Background This paper is a qualitative evaluation of a small-scale pilot study that attempted to generate parental involvement in children’s learning. It used problem-solving mathematics homework in order to raise the children’s self-efficacy, or, put another way, the child’s belief that success lies in their own hands. Purpose Homework is often seen as a common sense practice which is conducive to the development of the attributes of an effective learner. The pilot investigated whether situating homework tasks in everyday mathematical contexts enhanced parent–child interaction. If so, the child was then more likely to commit to learning, recognise the usefulness of mathematics as a life skill, and the value of sharing ideas and accepting feedback. Design and methods The pilot took place between April and July 2015 in a primary school in the Northwest of England. Participants were a class of nine- and ten-year-old children (n = 27), their two class teachers and a self-selecting sample of parents. Children were asked to work on open-ended problem-solving activities designed to connect with everyday use of mathematics. The parental role was to model, encourage and reinforce rather than instruct. Data was collected from focus groups, from parent feedback sheets and from a self-efficacy questionnaire. The data was analysed thematically. Findings and conclusions Despite limitations of time and scale, evaluation of the pilot suggests that the homework strategy does justify further research. The qualitative analysis of the data indicates that greater involvement of parents in learning was generated, the homework was well received by children and self-efficacy levels remained stable. The next step should be to run an extended version of the pilot.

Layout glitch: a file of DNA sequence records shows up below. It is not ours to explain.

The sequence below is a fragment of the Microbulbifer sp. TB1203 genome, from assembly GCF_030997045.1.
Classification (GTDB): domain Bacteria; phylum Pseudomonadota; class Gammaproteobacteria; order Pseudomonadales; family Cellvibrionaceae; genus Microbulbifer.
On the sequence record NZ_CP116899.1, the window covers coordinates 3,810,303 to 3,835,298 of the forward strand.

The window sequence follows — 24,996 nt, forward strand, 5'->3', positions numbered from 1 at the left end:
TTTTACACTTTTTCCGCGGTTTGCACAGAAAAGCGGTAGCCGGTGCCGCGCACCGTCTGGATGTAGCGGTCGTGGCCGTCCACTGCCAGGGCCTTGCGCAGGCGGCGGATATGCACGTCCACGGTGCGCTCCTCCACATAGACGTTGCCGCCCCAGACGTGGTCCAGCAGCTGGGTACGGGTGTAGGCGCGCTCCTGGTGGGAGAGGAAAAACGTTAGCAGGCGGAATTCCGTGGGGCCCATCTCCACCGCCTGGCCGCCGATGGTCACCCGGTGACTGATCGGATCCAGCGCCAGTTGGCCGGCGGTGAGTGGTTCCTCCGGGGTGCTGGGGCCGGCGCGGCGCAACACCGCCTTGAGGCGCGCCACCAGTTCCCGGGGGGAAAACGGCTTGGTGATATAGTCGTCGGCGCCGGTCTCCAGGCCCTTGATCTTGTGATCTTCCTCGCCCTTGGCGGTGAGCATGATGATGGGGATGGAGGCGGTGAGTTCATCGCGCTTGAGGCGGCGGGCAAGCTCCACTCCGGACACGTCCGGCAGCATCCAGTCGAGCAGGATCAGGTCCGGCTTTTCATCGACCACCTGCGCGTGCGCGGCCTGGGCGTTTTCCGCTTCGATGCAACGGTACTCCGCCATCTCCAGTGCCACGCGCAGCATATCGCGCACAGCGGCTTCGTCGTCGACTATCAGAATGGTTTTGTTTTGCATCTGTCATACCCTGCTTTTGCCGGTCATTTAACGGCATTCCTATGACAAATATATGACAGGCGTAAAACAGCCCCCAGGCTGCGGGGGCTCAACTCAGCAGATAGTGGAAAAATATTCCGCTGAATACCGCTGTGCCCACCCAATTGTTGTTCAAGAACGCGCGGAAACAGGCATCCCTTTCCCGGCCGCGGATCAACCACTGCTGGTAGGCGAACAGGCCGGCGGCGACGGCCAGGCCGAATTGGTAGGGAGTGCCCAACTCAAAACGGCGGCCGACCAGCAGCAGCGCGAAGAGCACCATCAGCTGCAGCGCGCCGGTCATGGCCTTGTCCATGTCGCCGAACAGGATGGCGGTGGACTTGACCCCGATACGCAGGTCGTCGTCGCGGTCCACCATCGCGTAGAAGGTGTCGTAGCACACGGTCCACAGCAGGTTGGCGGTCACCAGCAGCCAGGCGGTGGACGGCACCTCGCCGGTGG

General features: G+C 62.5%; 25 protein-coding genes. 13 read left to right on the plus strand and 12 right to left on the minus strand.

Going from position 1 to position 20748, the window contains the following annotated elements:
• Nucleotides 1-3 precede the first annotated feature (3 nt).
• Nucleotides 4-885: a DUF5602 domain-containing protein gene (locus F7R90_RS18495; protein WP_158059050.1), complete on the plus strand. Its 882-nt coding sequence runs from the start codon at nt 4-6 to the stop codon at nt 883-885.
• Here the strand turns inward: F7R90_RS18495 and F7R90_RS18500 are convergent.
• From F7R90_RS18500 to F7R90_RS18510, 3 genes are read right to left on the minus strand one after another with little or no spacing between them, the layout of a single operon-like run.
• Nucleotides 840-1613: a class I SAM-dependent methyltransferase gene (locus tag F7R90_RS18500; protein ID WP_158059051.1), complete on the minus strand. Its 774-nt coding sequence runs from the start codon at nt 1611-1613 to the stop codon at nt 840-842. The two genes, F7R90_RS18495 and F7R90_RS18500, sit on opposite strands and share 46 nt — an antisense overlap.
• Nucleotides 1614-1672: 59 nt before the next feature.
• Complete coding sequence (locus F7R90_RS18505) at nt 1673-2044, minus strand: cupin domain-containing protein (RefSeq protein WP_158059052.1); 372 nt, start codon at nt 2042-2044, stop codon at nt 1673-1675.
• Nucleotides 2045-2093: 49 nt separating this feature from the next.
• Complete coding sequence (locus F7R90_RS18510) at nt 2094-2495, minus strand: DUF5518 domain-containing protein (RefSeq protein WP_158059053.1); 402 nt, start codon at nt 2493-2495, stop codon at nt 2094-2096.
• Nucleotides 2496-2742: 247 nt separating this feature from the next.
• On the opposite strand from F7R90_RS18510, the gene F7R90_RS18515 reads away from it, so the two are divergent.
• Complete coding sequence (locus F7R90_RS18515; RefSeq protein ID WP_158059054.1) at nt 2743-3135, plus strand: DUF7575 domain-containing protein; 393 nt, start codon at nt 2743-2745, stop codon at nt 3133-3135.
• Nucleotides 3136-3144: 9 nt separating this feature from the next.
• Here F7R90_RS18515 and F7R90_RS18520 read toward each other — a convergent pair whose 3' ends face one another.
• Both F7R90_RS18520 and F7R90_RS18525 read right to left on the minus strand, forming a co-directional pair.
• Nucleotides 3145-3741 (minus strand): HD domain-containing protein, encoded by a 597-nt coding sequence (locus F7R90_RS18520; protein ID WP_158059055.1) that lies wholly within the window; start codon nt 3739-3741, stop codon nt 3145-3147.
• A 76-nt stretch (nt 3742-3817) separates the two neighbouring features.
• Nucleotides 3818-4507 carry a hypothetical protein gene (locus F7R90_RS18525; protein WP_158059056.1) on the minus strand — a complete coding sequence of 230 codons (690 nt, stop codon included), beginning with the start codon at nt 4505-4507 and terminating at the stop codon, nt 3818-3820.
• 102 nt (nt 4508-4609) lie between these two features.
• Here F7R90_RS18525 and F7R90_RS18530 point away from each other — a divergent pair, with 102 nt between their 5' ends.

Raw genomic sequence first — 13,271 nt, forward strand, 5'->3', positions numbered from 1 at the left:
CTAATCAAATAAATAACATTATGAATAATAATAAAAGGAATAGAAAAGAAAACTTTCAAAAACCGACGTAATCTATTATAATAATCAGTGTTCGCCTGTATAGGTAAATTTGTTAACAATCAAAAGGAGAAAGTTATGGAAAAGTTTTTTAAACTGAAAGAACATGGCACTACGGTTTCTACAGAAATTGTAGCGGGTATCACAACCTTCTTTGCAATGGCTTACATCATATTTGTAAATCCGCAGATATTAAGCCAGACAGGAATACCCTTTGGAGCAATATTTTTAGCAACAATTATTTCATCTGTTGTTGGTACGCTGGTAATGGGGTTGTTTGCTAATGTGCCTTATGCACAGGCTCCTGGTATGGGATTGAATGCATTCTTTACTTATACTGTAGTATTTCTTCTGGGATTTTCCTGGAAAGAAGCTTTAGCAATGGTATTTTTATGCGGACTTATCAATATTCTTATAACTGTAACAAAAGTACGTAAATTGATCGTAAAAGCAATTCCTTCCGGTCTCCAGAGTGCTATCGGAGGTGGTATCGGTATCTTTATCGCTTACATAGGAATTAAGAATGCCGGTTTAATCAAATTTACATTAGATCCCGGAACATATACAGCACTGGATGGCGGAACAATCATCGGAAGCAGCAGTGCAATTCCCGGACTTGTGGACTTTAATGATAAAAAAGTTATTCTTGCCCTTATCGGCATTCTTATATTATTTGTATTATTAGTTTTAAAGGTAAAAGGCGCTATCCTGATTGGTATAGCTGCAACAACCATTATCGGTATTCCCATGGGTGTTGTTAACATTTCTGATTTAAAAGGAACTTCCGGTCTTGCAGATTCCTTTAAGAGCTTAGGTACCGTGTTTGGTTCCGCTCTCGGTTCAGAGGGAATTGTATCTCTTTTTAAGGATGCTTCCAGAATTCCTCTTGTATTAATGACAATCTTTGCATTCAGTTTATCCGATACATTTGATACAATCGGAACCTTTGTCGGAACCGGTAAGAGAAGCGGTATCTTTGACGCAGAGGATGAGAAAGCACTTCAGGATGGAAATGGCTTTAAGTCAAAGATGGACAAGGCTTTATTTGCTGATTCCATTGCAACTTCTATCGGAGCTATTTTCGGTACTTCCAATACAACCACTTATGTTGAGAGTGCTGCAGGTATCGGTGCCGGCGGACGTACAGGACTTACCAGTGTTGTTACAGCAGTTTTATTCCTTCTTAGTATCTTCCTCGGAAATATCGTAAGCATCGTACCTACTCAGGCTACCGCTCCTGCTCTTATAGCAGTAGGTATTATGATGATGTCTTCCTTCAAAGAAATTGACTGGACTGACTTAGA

- parental involvement